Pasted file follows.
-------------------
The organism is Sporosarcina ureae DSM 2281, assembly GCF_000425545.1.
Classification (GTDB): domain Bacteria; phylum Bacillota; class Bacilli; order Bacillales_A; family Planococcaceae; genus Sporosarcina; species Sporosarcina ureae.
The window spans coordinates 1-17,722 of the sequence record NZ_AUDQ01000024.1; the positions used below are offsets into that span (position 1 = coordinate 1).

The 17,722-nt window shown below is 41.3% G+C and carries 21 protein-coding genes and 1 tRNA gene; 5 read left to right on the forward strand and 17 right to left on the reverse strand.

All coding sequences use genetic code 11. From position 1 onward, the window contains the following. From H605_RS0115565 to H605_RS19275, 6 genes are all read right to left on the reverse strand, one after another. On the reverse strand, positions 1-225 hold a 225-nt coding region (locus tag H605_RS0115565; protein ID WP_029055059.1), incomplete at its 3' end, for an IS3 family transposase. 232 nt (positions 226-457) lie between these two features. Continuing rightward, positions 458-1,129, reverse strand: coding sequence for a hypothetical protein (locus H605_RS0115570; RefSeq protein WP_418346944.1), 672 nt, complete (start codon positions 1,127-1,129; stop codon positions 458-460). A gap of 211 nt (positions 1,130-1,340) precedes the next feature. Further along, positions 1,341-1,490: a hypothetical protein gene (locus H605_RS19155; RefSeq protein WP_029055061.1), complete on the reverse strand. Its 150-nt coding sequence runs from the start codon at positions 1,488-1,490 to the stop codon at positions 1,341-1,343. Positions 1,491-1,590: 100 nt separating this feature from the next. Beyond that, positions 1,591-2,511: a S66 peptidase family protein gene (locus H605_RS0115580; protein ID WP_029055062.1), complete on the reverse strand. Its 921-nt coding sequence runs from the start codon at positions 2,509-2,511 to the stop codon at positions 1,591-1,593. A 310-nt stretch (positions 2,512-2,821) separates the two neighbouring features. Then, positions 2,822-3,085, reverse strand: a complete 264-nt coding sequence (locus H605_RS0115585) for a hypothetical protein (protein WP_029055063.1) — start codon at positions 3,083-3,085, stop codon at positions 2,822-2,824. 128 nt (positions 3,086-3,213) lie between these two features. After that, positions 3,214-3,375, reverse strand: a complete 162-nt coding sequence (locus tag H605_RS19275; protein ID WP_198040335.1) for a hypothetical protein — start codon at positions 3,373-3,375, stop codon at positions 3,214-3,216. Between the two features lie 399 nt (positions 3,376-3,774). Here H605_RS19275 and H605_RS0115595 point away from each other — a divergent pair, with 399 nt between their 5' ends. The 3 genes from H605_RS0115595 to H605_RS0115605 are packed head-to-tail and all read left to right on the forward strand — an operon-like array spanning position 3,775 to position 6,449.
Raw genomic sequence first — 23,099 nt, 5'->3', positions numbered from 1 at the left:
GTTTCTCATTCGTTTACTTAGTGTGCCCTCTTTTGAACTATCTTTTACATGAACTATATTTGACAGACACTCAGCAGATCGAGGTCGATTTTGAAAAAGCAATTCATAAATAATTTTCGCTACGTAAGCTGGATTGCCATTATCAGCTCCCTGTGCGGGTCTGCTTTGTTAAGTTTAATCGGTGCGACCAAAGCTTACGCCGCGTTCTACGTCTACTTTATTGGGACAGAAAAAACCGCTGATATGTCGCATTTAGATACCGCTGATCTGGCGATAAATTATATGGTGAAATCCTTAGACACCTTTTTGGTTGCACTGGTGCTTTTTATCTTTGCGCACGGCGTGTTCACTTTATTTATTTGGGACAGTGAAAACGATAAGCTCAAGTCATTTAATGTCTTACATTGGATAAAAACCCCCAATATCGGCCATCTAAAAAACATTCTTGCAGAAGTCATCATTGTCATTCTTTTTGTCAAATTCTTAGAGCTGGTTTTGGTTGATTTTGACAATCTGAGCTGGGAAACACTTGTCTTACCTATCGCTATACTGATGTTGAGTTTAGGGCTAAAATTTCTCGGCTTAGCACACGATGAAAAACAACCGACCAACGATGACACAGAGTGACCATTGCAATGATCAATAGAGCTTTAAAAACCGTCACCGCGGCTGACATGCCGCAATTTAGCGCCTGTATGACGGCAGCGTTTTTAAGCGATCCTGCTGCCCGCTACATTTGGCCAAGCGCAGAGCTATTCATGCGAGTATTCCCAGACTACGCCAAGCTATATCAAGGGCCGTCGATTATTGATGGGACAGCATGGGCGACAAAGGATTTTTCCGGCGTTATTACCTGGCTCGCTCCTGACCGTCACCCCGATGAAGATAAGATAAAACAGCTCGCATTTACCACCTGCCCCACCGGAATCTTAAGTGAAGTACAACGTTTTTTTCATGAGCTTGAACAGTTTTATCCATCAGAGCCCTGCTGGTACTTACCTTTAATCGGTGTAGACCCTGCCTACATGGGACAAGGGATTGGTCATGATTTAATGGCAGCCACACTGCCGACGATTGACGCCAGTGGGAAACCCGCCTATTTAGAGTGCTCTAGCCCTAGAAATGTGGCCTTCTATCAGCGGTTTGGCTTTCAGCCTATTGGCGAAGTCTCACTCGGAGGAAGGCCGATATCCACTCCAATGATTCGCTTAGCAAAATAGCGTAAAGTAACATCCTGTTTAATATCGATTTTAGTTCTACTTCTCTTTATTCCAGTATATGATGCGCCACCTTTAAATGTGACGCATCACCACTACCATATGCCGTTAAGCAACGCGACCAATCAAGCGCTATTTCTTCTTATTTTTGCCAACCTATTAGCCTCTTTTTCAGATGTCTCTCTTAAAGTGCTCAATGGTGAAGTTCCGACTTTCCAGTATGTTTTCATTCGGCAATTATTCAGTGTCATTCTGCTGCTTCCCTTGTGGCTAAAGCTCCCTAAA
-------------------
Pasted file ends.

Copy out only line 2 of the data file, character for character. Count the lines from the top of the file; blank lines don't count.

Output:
Classification (GTDB): domain Bacteria; phylum Bacillota; class Bacilli; order Bacillales_A; family Planococcaceae; genus Sporosarcina; species Sporosarcina ureae.